Welcome to my movie blog, containing reviews and articles. I've been writing since 2004 - with a short break during 2009.

My moustache still smells of your testes!

Today we watched Borat - and enjoyed it, bizzarely enough. Somehow, much like Team America: World Police I don't think I or my friends were the intended audience. You know the plot: Borat - uncivilised representative of a backward East-European nation - comes to America to improve his country and learns all the wrong lessons. Along the way, he uncovers much of what is wrong with that society and humanity in general; not to mention recieving lawsuits from many of the real people who he unwittingly reveals.

So what did I learn from Borat? Honesty. The people who came off worse were ones with pretentions, inhibitions and prejudices. Lulu, the overweight prostitute (was she a member of the cast from the start, or an unknowing extra who they got on the payroll at a later date?); the black youths who teach him to speak like a homie; the gay pride parade; even the members of the uber-evangelical church - who yes, were scary, but also came out of the movie very well.

There was still smiles to be raised about the Christians and homosexuals - it's a comedy, not a serious examination of society - but the people we saw did not embarass themselves. Even the fake Kazak village - amusing, but also open and friendly.

Contrast that with the uptight dining society, or my goodness the feminists! To be fair, he provoked them. But still - it was mainly the, shall we say, middle class of American who could not accept him.

On the other hand, honesty wasn't the best policy for the headman at the rodeo. Although, with my natural dispensation to think the best of everyone, I like to think his advice he shave his tash to look a bit less Muslim was friendly and well meant, not shameless bigotry. Lets put it this way - I've attended a proper Texan rodeo, and its awesome fun. But I wouldn't like to be the only Muslim in the audience, because it was also quite scary.

Another character (can I call him a character? He's a real person after all...) who has undergone a lot of flack was the fun salesman who recommends a certain gun for killing Jews with. To be honest, the casual racism would have shocked me more

I understand permission to carry a weapon is a basic right in America. It's also bloody stupid. If no one is allowed to have a gun, then you don't need a gun to protect yourself from people with guns. If you are attacked, you are far less likely to get hurt if you don't pull a gun (and if you don't believe me, try the woman in the car from Reservoir Dogs as an example). When I was on holiday there, there was a school shooting - quite an unpleasant one. We watched it on the news, as it was reported with that exploitative enthusiasm that American news programs tend towards. They interviewed a representative of the gun lobby. He said the way to stop school massacres was to let students arm themselves - that way, if someone did start attacking them, they could defend themselves. No comment, asshole.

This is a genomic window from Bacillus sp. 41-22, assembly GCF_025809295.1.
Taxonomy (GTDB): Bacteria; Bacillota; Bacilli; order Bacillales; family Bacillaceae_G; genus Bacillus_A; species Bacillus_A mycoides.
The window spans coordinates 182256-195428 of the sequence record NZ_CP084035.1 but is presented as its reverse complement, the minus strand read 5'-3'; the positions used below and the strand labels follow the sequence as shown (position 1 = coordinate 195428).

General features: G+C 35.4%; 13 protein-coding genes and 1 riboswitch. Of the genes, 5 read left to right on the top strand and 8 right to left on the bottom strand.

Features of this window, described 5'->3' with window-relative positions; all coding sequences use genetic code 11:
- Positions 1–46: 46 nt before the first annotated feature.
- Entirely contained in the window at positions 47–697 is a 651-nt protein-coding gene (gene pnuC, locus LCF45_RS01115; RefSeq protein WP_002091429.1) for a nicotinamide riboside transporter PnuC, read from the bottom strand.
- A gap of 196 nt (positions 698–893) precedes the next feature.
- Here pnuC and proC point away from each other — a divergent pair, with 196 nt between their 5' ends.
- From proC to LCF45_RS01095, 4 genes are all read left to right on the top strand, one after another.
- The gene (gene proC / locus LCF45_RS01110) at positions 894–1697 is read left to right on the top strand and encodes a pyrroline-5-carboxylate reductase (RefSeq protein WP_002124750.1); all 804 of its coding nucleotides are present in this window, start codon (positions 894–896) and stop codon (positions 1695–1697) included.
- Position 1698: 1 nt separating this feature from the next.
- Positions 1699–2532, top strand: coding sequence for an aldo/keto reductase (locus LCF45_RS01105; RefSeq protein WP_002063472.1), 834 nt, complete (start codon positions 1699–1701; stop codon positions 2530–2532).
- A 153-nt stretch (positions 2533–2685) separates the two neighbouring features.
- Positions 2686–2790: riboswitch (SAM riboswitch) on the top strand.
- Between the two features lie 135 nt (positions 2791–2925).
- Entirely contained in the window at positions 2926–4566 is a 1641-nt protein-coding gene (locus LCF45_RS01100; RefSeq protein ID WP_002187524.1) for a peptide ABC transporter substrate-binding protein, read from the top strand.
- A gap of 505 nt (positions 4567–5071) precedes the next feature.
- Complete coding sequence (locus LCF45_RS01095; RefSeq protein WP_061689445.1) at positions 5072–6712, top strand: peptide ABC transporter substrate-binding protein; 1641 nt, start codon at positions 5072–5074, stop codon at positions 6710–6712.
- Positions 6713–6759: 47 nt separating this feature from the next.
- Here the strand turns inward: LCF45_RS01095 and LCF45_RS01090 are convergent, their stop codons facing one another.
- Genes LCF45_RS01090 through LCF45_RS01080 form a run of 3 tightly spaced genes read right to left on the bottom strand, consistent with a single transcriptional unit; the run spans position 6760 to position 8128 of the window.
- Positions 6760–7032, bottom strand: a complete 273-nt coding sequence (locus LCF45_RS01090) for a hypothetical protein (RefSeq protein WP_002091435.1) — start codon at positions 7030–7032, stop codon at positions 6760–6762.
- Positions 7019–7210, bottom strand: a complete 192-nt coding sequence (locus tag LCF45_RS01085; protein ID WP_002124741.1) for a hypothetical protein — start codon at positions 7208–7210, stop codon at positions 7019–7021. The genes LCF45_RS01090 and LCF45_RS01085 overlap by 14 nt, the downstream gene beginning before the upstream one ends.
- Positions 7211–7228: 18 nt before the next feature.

I like America, honest. I'm not one of those Europeans who assume they're all fat and stupid - that annoys me more than anything. It just happens that I'm talking about two things I really hate about the country - the gun culture, and the television.

Anyway, back to Borat - specifically, those who accuse this of being racist, anti-semetic or offensive? Well it certainly is offensive. But it's unfair to peg it as deliberately unpleasant to any one group is unfair to the myriad of other targets. It picks fun on America and Kazakstan equally.

As for the Jews? It's a mockery of centuries of pointless persecution, not persecution itself. I don't enjoy taking things seriously - and you don't get much more serious than racism. One of my favourite sequences in the film, and certainly the best expose ever of the idiocy of race-hate, was Azimir and Borat realising they are boarding with a Jewish couple. As they hide in terror, spooky threatening music is layed over shots of the family...slowly walking up the stairs...coming closer to the door...with a gorgeously well prepared supper with hot chocolates and brownies.

There is one thing I'd like to know - how did he survive not getting arrested? The movie industry is powerful, but not enough to rescue a star from jail for either indecent public exposure or attempted kidnap.

Incidentally, one way to tell if you are watching Borat with a group of girls or boys - the reaction to the bear. Much like my younger sister's statement that the puppy was the best part of Apocalypse Now, we all loved the bear.

It's also only the second day so far I have adhered to my "one movie a day" mantra - but I do intend to watch Easy Rider later this evening. So maybe that'll make up for days missed...


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